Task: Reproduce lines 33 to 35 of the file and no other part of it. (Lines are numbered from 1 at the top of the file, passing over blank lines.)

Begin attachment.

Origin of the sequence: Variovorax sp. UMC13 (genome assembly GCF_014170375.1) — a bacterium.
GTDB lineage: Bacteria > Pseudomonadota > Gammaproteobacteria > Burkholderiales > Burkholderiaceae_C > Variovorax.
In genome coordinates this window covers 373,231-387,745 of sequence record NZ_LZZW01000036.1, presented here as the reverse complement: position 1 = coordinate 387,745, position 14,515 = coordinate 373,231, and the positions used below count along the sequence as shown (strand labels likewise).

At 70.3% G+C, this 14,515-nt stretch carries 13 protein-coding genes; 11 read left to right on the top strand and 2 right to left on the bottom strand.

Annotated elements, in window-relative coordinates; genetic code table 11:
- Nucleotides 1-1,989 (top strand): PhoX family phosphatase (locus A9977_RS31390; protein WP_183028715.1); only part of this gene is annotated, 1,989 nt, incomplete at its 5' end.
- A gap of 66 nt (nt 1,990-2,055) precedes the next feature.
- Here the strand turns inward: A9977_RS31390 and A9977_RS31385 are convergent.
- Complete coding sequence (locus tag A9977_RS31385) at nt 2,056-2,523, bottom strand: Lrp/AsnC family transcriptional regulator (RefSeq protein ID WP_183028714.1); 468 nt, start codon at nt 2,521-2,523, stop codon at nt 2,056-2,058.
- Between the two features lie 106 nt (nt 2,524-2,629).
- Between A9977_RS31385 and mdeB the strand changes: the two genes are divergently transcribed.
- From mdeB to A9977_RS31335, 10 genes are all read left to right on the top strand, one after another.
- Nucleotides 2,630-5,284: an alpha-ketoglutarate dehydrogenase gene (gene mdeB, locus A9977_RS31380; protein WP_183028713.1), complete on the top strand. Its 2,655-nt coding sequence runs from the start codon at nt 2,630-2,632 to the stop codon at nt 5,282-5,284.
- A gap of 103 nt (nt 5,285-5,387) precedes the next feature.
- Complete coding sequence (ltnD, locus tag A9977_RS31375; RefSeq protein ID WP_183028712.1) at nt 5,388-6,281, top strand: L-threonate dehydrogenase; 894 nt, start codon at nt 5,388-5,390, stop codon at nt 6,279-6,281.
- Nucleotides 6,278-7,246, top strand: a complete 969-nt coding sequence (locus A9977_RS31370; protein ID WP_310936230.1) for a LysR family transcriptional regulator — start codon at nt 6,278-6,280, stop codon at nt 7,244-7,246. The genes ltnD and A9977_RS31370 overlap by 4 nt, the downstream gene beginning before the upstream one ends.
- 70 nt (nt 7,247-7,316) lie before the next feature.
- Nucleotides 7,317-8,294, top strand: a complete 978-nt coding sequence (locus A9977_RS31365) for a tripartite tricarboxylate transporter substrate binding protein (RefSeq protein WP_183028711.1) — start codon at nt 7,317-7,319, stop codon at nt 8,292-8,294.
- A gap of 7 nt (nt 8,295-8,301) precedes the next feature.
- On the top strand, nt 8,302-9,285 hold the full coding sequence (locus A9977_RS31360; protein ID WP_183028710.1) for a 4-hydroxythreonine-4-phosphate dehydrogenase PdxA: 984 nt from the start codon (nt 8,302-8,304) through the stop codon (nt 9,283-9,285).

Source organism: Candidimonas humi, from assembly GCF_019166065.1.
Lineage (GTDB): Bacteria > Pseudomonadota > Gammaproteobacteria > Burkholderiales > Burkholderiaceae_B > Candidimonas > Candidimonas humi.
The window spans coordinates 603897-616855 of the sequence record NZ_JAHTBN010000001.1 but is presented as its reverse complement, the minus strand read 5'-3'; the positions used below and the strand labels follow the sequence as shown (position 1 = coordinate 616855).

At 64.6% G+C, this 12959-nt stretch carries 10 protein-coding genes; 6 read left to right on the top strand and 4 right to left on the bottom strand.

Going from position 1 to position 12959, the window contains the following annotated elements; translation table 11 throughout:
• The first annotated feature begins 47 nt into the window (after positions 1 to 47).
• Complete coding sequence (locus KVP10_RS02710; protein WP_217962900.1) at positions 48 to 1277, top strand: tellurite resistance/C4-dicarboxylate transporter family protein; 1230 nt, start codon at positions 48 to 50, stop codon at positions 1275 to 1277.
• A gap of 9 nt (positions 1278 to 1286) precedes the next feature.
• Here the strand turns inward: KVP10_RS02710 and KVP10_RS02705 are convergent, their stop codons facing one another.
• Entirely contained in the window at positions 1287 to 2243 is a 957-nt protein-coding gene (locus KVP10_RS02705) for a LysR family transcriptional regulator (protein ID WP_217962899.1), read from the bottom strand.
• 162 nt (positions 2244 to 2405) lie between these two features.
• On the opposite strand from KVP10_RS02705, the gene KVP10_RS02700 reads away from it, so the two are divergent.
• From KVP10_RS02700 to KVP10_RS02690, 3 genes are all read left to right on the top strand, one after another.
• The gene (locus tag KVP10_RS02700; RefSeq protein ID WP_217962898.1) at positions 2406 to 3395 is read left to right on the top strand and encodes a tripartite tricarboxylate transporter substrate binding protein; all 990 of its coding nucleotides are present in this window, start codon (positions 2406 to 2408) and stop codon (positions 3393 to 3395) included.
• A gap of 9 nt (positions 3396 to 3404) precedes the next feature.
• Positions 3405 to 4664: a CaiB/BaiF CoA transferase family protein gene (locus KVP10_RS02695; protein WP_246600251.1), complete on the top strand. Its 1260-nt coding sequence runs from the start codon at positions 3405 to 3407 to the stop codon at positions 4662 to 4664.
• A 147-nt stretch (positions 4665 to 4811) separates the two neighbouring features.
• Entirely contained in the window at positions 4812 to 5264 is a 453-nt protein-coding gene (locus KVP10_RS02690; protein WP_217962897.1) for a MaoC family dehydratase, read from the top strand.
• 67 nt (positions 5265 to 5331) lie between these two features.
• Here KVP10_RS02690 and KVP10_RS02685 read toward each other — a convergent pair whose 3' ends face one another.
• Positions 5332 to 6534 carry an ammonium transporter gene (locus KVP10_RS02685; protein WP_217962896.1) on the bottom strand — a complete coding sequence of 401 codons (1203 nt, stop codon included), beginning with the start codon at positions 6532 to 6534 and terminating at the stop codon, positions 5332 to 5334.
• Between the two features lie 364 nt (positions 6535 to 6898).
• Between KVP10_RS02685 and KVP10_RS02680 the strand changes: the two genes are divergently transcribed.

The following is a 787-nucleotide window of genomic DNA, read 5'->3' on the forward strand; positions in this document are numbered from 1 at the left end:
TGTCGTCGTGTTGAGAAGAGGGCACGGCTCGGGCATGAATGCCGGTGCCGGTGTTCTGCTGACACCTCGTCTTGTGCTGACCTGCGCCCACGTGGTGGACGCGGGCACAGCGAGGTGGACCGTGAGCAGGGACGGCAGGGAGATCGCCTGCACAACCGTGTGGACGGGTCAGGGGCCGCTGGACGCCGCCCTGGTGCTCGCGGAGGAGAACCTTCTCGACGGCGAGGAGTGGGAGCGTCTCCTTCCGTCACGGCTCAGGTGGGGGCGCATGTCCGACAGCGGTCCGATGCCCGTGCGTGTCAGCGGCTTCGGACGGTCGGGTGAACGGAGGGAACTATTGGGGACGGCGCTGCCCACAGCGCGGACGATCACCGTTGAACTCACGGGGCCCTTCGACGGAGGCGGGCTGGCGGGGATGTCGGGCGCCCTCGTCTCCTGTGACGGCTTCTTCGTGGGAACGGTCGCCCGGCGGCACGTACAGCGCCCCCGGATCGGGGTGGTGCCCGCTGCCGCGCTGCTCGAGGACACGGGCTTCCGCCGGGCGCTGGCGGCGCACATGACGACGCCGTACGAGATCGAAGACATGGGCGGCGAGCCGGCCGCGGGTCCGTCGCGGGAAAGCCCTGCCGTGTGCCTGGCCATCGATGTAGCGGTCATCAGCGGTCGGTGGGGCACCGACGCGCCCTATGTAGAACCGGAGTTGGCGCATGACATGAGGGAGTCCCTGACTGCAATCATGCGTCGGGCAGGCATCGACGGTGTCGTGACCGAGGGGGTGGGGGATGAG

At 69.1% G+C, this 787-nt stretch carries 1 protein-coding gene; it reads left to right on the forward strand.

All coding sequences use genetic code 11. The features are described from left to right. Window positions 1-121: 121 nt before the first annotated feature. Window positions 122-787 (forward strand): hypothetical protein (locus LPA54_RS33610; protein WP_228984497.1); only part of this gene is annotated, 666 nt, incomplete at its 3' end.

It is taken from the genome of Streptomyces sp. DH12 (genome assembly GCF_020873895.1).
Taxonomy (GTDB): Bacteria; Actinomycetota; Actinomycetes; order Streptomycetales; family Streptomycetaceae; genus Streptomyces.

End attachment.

• From KVP10_RS02700 to KVP10_RS02690, 3 genes are all read left to right on the top strand, one after another.
• The gene (locus tag KVP10_RS02700; RefSeq protein ID WP_217962898.1) at positions 2406 to 3395 is read left to right on the top strand and encodes a tripartite tricarboxylate transporter substrate binding protein; all 990 of its coding nucleotides are present in this window, start codon (positions 2406 to 2408) and stop codon (positions 3393 to 3395) included.
• A gap of 9 nt (positions 3396 to 3404) precedes the next feature.